There are some dishes that come to your table hot — so hot as to elicit a warning from your server to be careful not to touch the bowl or the plate. Then there are the molcajetes from Ni Tuyo, a new Mexican restaurant in Denver’s Bonnie Brae neighborhood, which come steaming to your table heaped with beef, chicken, shrimp, peppers and panela cheese, and bursting with a rich tomato-based sauce that boils over the sides like lava from a volcano.
Which is apt, since the footed bowls that Ni Tuyo’s signature dish is served in, also called molcajetes, are made from pockmarked volcanic stone from Mexico.
And while the vessel — similar to a mortar and pestle or a mano and metate — has been used in the Americas for thousands of years to grind and mix ingredients, the entrees themselves are a relatively new phenomenon, a mashup of traditional Mexican dishes and an Instagram-worthy presentation that has found a home on both sides of the U.S.-Mexico border.
“People in Mexico have used molcajetes for a long time, but not for serving meals,” said Tu Niyo executive chef Adolfo Aguilar. Molcajetes can typically serve as a centerpiece on a table or in the kitchen, as cookware or for holding salsas or guacamole.
“When you think about traditional Mexican food, it is not something that comes up; it is a new thing that is happening,” dating back about 20 years or so, Aguilar said.
Ni Tuyo opened on July 7 in a light and airy space at 730 S. University Blvd. in the former Brightmarten space in the Bonnie Brae neighborhood. In addition to molcajetes, it serves elevated tacos, appetizers like elote and aguachile, agave spirits and margaritas.
It is the third restaurant from Silvia Andaya, who founded Adelita’s Cocina y Cantina in 2013 at 1294 S. Broadway, and at its sister restaurant, La Doña Mezcaleria, which opened next door in 2016. All three are now run by family members, among them son-in-law Nathan Ayala-Schmit.
Adelita’s focuses on authentic cuisine from Mexico’s Michoacan state — recipes that Andaya grew up making with her mother — while La Doña is centered around the food and mezcal of Oaxaca. Ni Tuyo, meanwhile, returns to Michoacan, but with some added flair.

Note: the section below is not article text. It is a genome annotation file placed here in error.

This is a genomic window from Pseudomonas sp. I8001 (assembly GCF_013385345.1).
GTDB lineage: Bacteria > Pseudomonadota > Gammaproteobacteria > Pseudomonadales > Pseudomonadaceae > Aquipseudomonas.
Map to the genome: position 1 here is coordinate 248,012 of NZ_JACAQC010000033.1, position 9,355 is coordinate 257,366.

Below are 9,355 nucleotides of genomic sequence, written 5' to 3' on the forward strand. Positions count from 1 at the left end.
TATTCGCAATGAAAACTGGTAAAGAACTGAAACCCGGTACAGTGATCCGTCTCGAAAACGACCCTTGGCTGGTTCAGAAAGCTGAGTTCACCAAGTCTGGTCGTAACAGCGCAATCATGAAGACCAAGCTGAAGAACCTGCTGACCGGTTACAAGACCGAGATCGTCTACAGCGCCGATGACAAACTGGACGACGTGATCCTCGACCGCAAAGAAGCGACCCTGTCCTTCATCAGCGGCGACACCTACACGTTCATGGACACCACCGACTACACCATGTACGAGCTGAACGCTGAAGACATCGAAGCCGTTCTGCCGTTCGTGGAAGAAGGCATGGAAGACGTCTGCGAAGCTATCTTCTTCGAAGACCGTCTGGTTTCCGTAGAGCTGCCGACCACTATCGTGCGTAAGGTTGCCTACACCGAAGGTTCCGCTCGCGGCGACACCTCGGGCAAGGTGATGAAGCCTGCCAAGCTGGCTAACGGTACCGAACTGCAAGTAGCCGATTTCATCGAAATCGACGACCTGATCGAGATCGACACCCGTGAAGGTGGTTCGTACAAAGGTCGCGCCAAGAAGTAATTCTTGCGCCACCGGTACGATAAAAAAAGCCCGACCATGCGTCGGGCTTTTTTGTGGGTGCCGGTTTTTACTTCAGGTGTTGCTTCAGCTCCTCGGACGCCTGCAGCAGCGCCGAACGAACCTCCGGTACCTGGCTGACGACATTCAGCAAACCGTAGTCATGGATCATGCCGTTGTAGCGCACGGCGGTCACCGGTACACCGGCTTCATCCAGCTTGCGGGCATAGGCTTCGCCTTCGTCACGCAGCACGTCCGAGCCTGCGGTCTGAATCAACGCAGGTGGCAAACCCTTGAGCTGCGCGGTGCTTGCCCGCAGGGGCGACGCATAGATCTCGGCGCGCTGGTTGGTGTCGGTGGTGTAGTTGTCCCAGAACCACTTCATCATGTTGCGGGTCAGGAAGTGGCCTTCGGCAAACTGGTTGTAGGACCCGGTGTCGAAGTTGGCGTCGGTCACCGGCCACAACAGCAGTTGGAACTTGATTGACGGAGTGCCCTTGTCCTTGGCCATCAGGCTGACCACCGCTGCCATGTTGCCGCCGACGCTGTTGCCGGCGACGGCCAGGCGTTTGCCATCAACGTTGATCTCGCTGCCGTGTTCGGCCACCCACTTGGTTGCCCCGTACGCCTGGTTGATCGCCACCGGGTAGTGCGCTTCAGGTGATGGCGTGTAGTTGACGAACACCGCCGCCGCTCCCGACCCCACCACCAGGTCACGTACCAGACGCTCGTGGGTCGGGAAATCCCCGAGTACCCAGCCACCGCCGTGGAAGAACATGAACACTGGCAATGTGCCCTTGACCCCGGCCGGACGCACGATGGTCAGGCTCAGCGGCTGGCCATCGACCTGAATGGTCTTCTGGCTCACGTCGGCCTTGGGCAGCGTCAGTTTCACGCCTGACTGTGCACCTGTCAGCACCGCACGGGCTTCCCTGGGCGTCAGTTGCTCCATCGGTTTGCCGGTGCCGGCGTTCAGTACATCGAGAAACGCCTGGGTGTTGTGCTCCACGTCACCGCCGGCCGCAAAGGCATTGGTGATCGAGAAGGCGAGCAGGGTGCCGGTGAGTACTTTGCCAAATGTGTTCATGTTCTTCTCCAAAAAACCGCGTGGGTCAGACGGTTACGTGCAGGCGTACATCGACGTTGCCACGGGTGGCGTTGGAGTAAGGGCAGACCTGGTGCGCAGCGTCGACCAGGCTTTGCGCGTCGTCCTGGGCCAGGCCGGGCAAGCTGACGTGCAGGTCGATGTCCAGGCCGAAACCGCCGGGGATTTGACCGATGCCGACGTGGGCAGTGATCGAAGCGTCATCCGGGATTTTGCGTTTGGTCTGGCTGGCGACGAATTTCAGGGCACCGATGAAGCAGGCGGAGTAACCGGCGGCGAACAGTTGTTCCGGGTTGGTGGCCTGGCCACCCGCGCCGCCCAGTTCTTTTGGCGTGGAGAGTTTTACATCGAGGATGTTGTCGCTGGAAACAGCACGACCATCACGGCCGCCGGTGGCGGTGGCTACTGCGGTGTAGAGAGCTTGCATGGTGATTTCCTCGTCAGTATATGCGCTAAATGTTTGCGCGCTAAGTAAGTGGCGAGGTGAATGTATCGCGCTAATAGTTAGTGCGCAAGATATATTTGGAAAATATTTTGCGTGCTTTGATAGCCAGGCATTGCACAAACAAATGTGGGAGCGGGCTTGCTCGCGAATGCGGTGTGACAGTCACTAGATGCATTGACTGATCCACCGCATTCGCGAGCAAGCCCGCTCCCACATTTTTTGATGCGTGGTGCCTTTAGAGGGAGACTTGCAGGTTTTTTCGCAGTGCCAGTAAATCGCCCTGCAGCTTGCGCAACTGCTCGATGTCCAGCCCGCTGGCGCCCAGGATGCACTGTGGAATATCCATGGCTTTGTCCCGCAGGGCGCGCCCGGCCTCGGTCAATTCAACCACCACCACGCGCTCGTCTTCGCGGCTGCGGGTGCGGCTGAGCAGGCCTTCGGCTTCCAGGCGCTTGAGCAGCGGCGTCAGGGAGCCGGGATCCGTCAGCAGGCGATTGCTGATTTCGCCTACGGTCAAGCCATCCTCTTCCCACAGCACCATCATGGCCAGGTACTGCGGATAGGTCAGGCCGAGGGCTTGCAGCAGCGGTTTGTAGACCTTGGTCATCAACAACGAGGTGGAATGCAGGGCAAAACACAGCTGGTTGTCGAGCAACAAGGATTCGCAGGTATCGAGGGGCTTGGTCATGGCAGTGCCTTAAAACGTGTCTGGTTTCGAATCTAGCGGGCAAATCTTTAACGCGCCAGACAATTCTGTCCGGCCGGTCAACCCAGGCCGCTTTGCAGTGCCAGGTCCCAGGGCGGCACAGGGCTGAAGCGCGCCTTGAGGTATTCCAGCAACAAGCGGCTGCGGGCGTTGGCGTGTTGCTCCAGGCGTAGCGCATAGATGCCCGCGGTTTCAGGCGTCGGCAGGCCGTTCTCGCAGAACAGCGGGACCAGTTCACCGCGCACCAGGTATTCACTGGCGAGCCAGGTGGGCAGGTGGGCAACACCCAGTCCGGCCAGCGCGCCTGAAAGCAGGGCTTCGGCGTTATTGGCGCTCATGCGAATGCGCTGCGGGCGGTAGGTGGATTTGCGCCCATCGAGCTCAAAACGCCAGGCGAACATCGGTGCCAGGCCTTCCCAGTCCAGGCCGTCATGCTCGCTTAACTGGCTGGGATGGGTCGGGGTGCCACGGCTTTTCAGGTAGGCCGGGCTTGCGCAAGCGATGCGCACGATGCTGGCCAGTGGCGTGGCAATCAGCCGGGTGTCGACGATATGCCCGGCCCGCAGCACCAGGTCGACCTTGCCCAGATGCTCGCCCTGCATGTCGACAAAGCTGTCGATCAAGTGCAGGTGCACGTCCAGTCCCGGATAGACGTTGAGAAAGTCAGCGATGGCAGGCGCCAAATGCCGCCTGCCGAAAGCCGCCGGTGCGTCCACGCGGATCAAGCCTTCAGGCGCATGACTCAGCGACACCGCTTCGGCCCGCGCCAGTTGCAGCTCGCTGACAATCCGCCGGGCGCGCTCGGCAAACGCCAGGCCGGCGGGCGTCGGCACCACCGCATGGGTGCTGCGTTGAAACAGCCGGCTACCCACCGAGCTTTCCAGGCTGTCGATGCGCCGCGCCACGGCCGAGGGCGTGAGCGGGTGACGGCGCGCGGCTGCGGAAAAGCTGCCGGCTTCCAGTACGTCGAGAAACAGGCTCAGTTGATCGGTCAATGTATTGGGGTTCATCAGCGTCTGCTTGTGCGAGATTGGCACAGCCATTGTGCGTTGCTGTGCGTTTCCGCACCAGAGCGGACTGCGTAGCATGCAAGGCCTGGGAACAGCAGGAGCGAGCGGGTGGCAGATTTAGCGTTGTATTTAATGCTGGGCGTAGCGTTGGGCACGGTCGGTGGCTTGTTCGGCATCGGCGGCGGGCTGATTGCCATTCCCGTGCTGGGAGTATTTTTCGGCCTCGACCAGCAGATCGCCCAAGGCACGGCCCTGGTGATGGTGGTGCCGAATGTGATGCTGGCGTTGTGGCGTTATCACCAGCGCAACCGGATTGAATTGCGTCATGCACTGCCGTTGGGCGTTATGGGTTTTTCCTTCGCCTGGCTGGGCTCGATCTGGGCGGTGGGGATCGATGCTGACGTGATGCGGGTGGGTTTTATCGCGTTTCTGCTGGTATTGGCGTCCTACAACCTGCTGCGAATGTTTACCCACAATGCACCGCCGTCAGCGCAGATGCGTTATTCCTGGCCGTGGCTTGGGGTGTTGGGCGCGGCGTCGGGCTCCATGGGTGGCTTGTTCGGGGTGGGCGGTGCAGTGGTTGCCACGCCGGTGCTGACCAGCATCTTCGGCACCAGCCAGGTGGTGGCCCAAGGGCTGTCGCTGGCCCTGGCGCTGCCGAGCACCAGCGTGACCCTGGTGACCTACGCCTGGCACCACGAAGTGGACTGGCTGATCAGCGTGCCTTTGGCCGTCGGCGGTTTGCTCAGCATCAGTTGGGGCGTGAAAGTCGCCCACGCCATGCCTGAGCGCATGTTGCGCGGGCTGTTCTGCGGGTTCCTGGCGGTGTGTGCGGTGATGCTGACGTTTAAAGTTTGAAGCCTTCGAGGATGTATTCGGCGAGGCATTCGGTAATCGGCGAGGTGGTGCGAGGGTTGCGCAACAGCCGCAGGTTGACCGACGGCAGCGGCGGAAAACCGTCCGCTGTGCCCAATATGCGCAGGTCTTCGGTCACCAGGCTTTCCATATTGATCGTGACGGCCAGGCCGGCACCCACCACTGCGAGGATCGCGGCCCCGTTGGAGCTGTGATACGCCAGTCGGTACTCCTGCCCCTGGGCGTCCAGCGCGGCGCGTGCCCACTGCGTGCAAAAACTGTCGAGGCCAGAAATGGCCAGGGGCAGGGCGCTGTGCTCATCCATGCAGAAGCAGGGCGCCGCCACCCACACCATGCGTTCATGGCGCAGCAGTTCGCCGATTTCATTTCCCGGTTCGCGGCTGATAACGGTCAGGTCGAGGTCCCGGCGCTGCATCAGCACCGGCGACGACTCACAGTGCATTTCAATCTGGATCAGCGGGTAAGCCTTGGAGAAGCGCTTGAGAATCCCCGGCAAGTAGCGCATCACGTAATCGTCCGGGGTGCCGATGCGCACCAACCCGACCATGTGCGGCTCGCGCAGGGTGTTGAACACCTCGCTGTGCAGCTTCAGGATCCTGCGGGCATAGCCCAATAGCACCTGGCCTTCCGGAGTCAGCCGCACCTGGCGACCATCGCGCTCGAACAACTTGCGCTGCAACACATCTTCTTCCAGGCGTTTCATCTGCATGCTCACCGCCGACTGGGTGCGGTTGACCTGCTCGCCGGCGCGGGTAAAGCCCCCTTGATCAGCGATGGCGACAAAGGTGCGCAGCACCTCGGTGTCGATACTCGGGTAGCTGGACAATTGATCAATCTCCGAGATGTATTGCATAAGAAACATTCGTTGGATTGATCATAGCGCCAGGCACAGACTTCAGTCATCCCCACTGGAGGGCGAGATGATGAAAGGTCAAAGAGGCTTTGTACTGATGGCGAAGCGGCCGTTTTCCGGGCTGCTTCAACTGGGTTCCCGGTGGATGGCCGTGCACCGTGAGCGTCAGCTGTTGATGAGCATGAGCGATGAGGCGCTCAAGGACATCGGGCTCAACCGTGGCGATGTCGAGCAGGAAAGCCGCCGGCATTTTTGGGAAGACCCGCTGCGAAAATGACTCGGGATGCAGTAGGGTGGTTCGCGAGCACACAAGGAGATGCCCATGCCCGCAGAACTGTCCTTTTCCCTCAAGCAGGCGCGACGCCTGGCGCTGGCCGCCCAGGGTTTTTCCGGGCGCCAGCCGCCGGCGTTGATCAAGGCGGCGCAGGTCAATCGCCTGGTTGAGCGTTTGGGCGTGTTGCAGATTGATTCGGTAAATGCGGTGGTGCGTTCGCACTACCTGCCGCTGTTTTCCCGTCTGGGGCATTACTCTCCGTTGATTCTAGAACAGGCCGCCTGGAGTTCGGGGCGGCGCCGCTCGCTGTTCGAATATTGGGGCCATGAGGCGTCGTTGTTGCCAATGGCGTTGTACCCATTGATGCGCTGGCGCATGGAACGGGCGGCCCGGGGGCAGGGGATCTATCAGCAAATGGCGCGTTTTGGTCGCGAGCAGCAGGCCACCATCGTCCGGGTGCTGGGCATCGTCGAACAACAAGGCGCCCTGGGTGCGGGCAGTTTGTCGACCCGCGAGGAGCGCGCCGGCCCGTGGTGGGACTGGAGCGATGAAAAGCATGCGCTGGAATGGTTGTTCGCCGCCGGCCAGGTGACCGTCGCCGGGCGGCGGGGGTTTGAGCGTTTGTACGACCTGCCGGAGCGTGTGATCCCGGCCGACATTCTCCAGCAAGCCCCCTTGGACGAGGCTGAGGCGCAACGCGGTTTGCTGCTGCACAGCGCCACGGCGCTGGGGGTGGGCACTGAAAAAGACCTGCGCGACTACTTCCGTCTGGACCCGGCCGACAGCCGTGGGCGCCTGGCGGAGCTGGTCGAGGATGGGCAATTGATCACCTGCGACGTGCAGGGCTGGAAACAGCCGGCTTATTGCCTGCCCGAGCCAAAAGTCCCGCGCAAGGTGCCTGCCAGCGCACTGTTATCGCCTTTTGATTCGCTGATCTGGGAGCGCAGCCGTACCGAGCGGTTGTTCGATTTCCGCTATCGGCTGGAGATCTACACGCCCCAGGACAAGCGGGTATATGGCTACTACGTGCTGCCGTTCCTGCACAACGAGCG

“Ni Tuyo was born of the idea that Silvia and Adolfo have set menus at Adelita’s and La Doña that will probably never change. So this is a way to express the creative side of what they can do,” Ayala-Schmit said. “We focused on molcajetes because they really stand out.”
There are a few other restaurants in metro Denver that serve molcajetes as well, including versions at Los Carboncitos, Tacos Jalisco and El Paraiso. “But we put it on the map as far as I am concerned,” Ayala-Schmit said.
At Ni Tuyo, there are currently five different molcajetes on the menu, all between $30 and $36 and meant to be shared and eaten with tortillas. Cielo Mar Y Tierra is the classic, made with steak, chicken, shrimp, spicy tomato sauce, cheddar and panela cheese, green onions and nopales.
The Mariscos, meanwhile, comes with mussels, tilapia, shrimp, onions, garlic, butter, white wine, red pepper flakes and cotija cheese. There are also versions with pork ribs, black beans and rice; short ribs, tomatillo sauce, bacon, rice and beans; and roasted zucchini, onions, peppers, mushrooms, corn, chayote squash and cheese.
The steamy presentation and ingredient combinations — as well as the shared plate experience — bear a resemblance to fajitas in some ways, but Ayala-Schmit doesn’t like that comparison because fajitas are “more of a southwestern United States dish that was born out of using Mexican-style ingredients, but in a way that was palatable to Americans,” he said.
Molcajetes are more of a stew, and the ideas for each one mostly come from some of the dishes that Andaya grew up making in Mexico rather than Tex-Mex or other regional specialties.
To prepare them, the chefs turn the volcanic bowls — Ni Tuyo has approximately 40 of them on hand — upside down and heat the insides over a flame. Then they fill them with the food and tomato broth and top it all off with blocks of panela cheese, which melts as the server brings it to the table. The heated bowls keep the food piping hot for 30-45 minutes or longer.
“It’s presentation, and you can understand why restaurants would all want to come up with their own versions of it, both in Mexico and in the United States,” Ayala-Schmit said.
“But like a lot of things in Mexico, molcajetes have a shroud of mystery to them. When you try to pin something down, you find yourself on a wild goose chase. There are lots of cultures down there, and since a lot of us come from immigrant grandparents, we appreciate that about Mexico.”
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